A storm-free August in the Atlantic was probably too much to ask for.
Tropical Storm Danny formed out of a cluster of thunderstorms Tuesday about 1,600 miles (2,600 kilometers) east of the Windward Islands.
There’s even a chance it could become a hurricane by Thursday, said the National Hurricane Center in Miami.
“Meh, it has a couple of days to strengthen before it meets the guillotine in the form of strong shear,” said Todd Crawford, meteorologist with WSI in Andover, Massachusetts.
The wind shear, which can rip a storm apart, is out by the Windward Islands, said Paul Walker, a meteorologist at AccuWeather Inc. in State College, Pennsylvania. The Windward and Leeward islands form an arc across the Atlantic, acting as a boundary between the eastern Caribbean and the high seas.
The more immediate hazard to storm growth is a cradle of dry air that appears in satellite photos to be escorting the system through the Atlantic.
“The big potential inhibitor is a ton of dry air to the north,” said Phil Klotzbach, lead author of the Colorado State University seasonal hurricane forecast. “If that were to mix in the center in the next day or two, it could squash it completely.”
Still, Klotzbach is giving the system “a 50-50 chance of reaching hurricane strength.”
The initial hurricane center analysis projected the storm’s top winds could reach 100 miles (161 kilometers) per hour, which would make it a Category 2 storm on the five-step Saffir-Simpson scale.
“I think the NHC is a bit too bullish,” Crawford said. A hurricane is possible, “but I think tropical storm status is the more likely final resting spot for this one.”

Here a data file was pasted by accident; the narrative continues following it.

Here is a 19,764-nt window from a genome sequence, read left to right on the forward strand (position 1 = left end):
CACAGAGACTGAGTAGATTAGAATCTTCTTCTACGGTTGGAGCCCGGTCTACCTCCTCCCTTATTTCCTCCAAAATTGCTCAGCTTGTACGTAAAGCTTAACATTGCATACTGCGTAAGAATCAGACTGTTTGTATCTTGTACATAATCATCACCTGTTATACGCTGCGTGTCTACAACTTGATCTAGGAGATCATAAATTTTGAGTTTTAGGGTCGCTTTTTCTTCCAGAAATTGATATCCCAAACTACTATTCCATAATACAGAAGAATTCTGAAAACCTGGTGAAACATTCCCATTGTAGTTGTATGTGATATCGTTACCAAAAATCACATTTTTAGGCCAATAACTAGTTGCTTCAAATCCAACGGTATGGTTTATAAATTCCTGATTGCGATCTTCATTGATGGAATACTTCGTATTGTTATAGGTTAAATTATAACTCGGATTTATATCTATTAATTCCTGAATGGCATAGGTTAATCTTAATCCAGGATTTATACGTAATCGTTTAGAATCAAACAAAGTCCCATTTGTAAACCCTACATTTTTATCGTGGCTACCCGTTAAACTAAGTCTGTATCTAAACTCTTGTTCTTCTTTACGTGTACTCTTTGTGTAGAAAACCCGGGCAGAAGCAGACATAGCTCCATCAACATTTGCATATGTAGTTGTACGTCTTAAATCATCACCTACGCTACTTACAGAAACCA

This is the time of year when the Atlantic starts to stir. Typically, the biggest, most powerful storms of any hurricane season get going from about Aug. 20 to the end of September or even into October.
Those monsters are born, for the most part, in the same patch of ocean where Danny is taking its first steps. Meteorologists call it “the main development region.”
That’s in a typical year. This year is a bit different. First off, there’s an El Nino in the equatorial Pacific Ocean, which can actually create wind shear across the Atlantic.
Then there has been a lot of dust and dry air from the Sahara in Africa. The shear and the dryness have the same effect on hurricanes as adding sawdust to cake batter.
It’s not totally inhospitable in the Atlantic, however. Water temperatures in central part of the ocean are about 82 degrees Fahrenheit (28 Celsius), Walker said. That’s conducive to storm formation.
“It is plenty warm,” he said.
While even a bad storm bearing down on the islands, which include St. Lucia, Martinique, and Grenada, may be enough to end vacation plans for visitors, residents themselves could probably use the rain, sans the high winds and raging surf, Walker said.
Many of the islands are experiencing drought. About 64 percent of Puerto Rico is gripped by some level of dryness, according to the U.S. Drought Monitor in Lincoln, Nebraska.
Of course, the whole thing could fall apart in a few days, and the quiet August in the Atlantic could keep rolling leisurely along.
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